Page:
I often tell young people, “You are not obliged to fall in love with anyone; you are obliged to be loving to everyone.”
The difference between being “in love” and being loving is that one of them is commanded. The term “falling in love” implies a loss of control. Emotions are powerful. The hormones heat up and the brain cells melt down. But being loving is about self-control. Continue reading “Being loving”
“See how great a love the Father has bestowed on us, that we would be called children of God; and such we are. For this reason the world does not know us, because it did not know Him” (1 John 3:1 NASB).
This verse has been on my mind almost every day as this Sunday approached. On that day, we will observe an undeclared holiday: Father’s Day. Continue reading “See how great a love!”
We read in 1 Corinthians 5 about the man who had been living with his father’s wife (presumably his step-mother). Two unmarried Christians living together in a sexual relationship could not be approved by the local congregation. Paul wrote to them so they would know how they should deal with such a situation: Continue reading “Forgive, comfort and love”
Regardless of economics, race or status, people value love and recognize that love will shape what is good and true. It should not be surprising to anybody that love permeates and lies at the heart of our Biblical message.
Since our English word love is used so broadly, it is helpful to distinguish between different types of love in order to gain a more precise understanding of the New Testament’s message. This can be easily accomplished because the New Testament was written in Greek and there are various Greek words for love.
Continue reading “A brief handbook on love”
After leaving church services, many people only desire to go home and rest or take a nap.
After leaving the synagogue, surely Jesus could have used some rest (Luke 4:38-41). Instead, when he arrived at Peter’s house, he found one crying out for help just as he had in the synagogue.
Peter’s mother-in-law, Dr. Luke tells us, was “afflicted,” which is a medical term Greek doctors used in those days to describe one’s condition. He also wrote that Peter’s mother-in-law was “suffering from a high fever” (Luke 4:38 NASB). Physicians, as Luke, classified fevers as either major or minor. Major fevers were life-threatening, and Luke described this as a major fever. Continue reading “A miracle for mother”
We need to learn to live with others in harmony since social interaction is impossible to ignore.
Since we won’t get along perfectly with everyone (Romans 12:18), we must choose what to say rather than spitting out every thought that enters our minds. God will deal with our thoughts but no one else has to know all of them (1 Corinthians 3:20). Continue reading “Mouth filters”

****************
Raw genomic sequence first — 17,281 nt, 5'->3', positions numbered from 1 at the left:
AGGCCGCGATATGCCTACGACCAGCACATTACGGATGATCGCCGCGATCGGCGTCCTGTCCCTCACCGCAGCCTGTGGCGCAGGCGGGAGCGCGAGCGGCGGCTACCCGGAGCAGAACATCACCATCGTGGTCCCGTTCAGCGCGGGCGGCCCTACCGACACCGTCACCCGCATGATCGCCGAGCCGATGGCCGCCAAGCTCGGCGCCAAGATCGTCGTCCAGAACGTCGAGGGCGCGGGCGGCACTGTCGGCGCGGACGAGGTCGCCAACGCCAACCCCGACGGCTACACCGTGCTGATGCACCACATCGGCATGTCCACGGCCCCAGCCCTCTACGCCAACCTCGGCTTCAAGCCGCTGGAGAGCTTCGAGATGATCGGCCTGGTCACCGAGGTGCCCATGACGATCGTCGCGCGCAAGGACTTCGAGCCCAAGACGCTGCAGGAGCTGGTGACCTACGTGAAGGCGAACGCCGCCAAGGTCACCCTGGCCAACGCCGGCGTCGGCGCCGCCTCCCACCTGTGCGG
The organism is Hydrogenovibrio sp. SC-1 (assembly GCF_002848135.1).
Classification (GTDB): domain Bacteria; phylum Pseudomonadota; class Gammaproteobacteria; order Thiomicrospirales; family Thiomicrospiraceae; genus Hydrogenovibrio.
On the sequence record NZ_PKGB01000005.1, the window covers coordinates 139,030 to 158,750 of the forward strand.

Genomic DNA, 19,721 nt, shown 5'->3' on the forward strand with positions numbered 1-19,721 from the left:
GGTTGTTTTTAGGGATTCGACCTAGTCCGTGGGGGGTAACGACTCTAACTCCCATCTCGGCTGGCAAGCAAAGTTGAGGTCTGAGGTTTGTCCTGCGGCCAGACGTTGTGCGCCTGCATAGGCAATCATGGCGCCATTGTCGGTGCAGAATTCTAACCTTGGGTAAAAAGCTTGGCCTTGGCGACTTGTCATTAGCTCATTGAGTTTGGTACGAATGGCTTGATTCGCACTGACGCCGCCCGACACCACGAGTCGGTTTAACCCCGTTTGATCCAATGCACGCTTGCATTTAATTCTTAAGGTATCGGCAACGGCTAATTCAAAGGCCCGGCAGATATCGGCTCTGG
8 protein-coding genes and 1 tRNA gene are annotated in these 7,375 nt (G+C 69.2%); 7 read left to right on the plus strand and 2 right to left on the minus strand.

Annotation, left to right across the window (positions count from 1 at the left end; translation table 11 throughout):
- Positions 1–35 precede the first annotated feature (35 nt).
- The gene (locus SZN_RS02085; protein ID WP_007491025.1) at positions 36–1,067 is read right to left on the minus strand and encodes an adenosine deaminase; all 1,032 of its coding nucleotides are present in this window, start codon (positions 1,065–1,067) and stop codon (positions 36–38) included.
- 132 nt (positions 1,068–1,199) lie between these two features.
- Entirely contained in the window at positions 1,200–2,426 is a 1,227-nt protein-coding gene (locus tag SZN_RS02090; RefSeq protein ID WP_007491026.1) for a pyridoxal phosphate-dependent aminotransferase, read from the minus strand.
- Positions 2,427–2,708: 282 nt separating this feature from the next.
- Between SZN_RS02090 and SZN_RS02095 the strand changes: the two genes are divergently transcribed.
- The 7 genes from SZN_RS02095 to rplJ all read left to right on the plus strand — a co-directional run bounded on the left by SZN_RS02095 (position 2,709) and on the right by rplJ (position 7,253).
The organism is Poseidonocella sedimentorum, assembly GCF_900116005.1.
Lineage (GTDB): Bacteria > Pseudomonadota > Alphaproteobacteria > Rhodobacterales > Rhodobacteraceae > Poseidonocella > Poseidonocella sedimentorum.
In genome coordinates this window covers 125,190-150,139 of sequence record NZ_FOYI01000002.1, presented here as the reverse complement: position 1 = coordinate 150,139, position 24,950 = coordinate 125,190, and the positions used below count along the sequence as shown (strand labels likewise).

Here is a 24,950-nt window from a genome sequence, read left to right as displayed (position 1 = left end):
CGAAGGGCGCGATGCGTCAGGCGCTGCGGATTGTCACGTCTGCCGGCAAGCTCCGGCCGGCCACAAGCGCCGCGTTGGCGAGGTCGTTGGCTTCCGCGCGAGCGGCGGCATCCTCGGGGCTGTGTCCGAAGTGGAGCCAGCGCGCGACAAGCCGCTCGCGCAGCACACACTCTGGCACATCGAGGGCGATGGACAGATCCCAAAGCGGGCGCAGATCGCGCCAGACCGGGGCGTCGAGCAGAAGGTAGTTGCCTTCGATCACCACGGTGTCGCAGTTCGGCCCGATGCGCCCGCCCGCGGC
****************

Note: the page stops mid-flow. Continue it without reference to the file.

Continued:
Although the Apostle Paul was incarcerated many miles away, his heart was solidly with the Philippians. Christian bonds are immune to distance.
Most have had to move and leave brethren, but the unity we enjoy in Christ extends beyond time and space. In Christ, we remain tethered together in the same household (Ephesians 2:19; Galatians 3:27). Continue reading “Abounding love and unity”
“Right away, while Jesus was still speaking, Judas, one of the twelve, arrived. With him came a crowd armed with swords and clubs, sent by the chief priests and experts in the law and elders. (Now the betrayer had given them a sign, saying, ‘The one I kiss is the man. Arrest him and lead him away under guard.’) When Judas arrived, he went up to Jesus immediately and said, ‘Rabbi!’ and kissed him” (Mark 14:43-45 NET).
Betrayal. How does it feel when a friend betrays you? It may be that he has betrayed your confidence by telling others something very private that you confided in him (or her) alone. It may be that as a friend they have not supported you. It could be any number of ways that a friend has betrayed us.
But how would it feel to be betrayed by using something that meant you were a friend? In our text we read that Judas prearranged with those with him that he would betray Jesus with a kiss. Continue reading “Betrayed with a kiss”
Earlier today I heard an intriguing story. My imagination instantly brought it to life.
A Christian sister recounted how she had been walking along a fence line when she came upon a sheep hopelessly ensnared by barbed wire. As she approached the pitiful creature and began assisting it, the ewe frantically thrashed, kicked and pulled in every direction.
The barb wire held fast as she worked to release the snagged sheep. Suddenly the violent movements of the sheep knocked her to the ground as the ewe lunged free to happily scamper off.
Watching that sheep joyfully run free some thoughts entered her mind. “That sheep probably thinks it freed itself from the barbed wire. In fact, it will probably still be skittish of me in the future.” Continue reading “Freed from barbed wire”
Anyone concerned with the growth of the local congregation must develop a big picture mentality. Otherwise, we can become lost in the details and miss the wider vision of Christ.
Jesus built his Church, kingdom and household (Matthew 16:18-19; Ephesians 2:19). Everything begins and ends with him and his Word (Psalm 119:105). Continue reading “The Importance of atmosphere in a congregation”